Moore’s book has offered assurance to me when writing seems too difficult to do and thoughts on how to move through those tough spots. Finding the right arrangement of letters to share my experiences requires a clear and focused mind, strongly rooted in the present moment. For me, this is hard. But The Mindful Writer prompts me to remember that I’m already practicing these very things when I sit on my meditation cushion. The relationship between meditating and writing is not a new idea to me, but it is one that benefits from reinforcement. If I can create a firm seat at my writing desk, I can then best relate to myself and the world, recording my impressions with wisdom and compassion. That’s the idea at any rate. To be sure, it’s a practice.
The Mindful Writer touches on many challenges familiar to anyone who has put pen to paper or fingers to keyboard. On some days, self-doubt and dissatisfaction pop up between nearly every word. Based on his own experience as a writer and teacher, Moore shares useful wisdom to navigate the choppy waters churned up by these negative thought patterns.
Here’s a quote from the chapter “The Writer’s Mind” that struck a chord for me:
“Even in literature and art, no man who bothers about originality will ever be original: whereas if you simply try to tell the truth (without caring twopence how often it has been told before) you will, nine times out of ten, become original without ever having noticed it. Give up yourself, and you will find your real self.”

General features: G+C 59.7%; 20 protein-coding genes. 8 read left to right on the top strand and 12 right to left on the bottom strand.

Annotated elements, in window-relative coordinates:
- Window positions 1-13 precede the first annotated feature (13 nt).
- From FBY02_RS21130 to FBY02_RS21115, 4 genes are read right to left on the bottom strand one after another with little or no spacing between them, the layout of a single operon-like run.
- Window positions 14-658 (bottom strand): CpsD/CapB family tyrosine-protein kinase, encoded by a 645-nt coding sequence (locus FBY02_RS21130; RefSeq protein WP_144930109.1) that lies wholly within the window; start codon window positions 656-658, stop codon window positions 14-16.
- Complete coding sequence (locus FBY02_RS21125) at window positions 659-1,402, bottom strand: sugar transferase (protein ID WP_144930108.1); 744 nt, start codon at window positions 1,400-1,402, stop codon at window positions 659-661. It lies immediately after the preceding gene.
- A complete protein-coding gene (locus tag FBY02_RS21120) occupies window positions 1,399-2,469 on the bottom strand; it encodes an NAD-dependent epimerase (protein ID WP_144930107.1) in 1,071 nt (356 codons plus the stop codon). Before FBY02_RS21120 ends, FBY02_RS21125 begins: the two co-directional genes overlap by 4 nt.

“Lewis sounds remarkably like a Zen teacher, perhaps one attempting to explain the most notoriously bewildering of Buddhist concepts, the notion of ‘no self,’” Moore comments. Reading this, I connect with my own experiences attempting meditation on wisdom realizing emptiness. From there, I get curious about integrating writing with wisdom meditation: How does that work?
Moore concludes his reflection on this quote with an idea about the conventional experience of writing: “There is simply the truth of our being, who we are as human beings on this odd planet, how we live our lives, and a writer captures that truth not through cleverness or guile, but by listening, observing, recording.” I find this idea very helpful, smoothing out my worries about having something worthwhile to say.
I could give many more examples of meaningful quotes and Moore’s responses, but then I would be giving away too much. This is a book best left for a reader and writer’s personal exploration and discovery. I’ll wrap up, however, with this pithy and provocative quote from Thich Nhat Hanh: “Compassion is a verb.”
Take a moment to think about what that might mean for you not only in how you live your life, but in what you write as well. As Moore points out, we are all writers. We text family, email co-workers, fill in comment cards at the doctor’s office, write cover letters for jobs and so on. Where do you see the “compassion verb” fitting in with your keystrokes and hand-formed letters? The Mindful Writer might be a book worth reading to help answer that question.
Laura Miller is the managing editor of Mandala. She is also trying to complete an MFA in creative nonfiction (which may explain part of her enthusiasm for Moore’s book).
Published by Wisdom Publications